Wednesday, July 27, 2011

Soviet chess grandmaster seeks asylum in Holland after Moscow criticism

Click for a closer look
(click again when you get there for a very close look)

The Times
Wednesday July 28th 1976

Soviet chess grandmaster seeks asylum in Holland after Moscow criticism
From Our Correspondent
The Hague, July 27

Viktor Korchnoi, aged 45, the Soviet chess player, has asked for political asylum in the Netherlands, the Dutch Ministry of Justice said today.

He has been in the country for the past three weeks competing in the annual IBM chess tournament, in which he shared first place with Britain’s Tony Miles. Korchnoi, whose whereabouts are being kept secret, has been granted a temporary residence permit, and a decision on his request will probably be reached within two weeks.

Jan Hein Donner, one of the Dutch competitors in the IBM tournament, said that many of the other competitors knew of Korchnoi’s intention to defect.

“Life has become impossible for him in the Soviet Union since he criticized world champion Anatoly Karpov”, Donner added. “He was subjected to increasing criticism and nuisance from both the Soviet Chess Federation and the authorities in general. He had been thinking about defecting for some time. I told him exactly how to go about it.”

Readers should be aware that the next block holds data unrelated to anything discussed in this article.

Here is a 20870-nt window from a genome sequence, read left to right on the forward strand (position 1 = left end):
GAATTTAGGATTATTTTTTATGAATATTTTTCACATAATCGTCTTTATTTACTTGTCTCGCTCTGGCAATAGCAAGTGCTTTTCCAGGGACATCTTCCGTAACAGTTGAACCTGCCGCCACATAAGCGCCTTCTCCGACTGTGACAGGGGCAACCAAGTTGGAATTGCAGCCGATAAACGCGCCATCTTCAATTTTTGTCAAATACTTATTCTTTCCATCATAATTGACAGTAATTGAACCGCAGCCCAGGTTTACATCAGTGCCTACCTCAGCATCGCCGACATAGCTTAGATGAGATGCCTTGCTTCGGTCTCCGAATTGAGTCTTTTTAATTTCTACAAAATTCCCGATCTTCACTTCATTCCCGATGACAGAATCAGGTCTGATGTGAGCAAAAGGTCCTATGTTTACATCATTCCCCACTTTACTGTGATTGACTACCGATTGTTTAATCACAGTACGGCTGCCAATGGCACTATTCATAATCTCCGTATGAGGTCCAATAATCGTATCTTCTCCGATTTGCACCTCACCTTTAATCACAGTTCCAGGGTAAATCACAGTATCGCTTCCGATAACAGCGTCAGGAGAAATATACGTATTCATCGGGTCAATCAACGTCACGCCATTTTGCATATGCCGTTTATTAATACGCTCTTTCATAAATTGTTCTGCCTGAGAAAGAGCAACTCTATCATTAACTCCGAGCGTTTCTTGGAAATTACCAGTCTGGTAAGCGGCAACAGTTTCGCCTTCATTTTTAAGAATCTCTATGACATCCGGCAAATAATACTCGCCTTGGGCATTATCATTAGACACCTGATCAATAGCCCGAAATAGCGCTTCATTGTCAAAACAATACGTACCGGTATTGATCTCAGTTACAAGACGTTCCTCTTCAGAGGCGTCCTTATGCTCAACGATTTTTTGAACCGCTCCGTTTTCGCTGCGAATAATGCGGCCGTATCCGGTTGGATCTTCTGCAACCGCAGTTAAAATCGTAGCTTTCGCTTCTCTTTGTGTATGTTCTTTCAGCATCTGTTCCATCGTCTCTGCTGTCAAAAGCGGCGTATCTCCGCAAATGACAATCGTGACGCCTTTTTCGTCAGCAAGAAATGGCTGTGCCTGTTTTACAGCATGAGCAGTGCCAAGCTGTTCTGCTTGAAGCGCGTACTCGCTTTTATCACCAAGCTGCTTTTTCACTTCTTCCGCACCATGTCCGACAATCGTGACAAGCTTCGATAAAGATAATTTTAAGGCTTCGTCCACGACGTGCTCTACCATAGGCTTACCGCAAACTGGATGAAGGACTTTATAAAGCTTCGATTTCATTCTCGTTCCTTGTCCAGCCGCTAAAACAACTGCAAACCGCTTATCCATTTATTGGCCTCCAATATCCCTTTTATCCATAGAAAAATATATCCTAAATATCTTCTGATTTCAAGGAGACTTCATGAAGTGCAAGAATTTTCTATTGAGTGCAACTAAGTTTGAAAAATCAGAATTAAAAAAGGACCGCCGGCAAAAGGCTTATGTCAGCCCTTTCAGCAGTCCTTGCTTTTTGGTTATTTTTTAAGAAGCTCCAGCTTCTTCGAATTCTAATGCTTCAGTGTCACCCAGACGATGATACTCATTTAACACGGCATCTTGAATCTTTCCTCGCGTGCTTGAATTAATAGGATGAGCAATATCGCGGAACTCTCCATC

Korchnoi’s family, including his wife and 17-year-old son, are still in the Soviet Union. He has frequently visited Holland, as well as many other Western countries, to play in tournaments.

Harry Golombek writes: The news of Korchnoi’s defection will come as no surprise, since of all the Soviet grandmasters he was the most outspoken in his condemnation and even ridicule of attempts made by Moscow’s ideologists to influence the world of chess.

But his decision represents a serious loss to the Russians. With Bobby Fischer no longer active, Korchnoi ranks as second in the world to the champion Karpov. His style of play reflects his personality – dynamic, independent and to a large extent original.

Tony Miles, the British grandmaster, said that at one stage in Amsterdam, Korchnoi asked him how to pronounce the word “asylum”, which gave him a shrewd idea of what might take place.

Moscow: Korchnoi’s wife Bela said from her home in Leningrad that she was surprised at her husband’s decision. She was awaiting a call from him. – AP

No comments: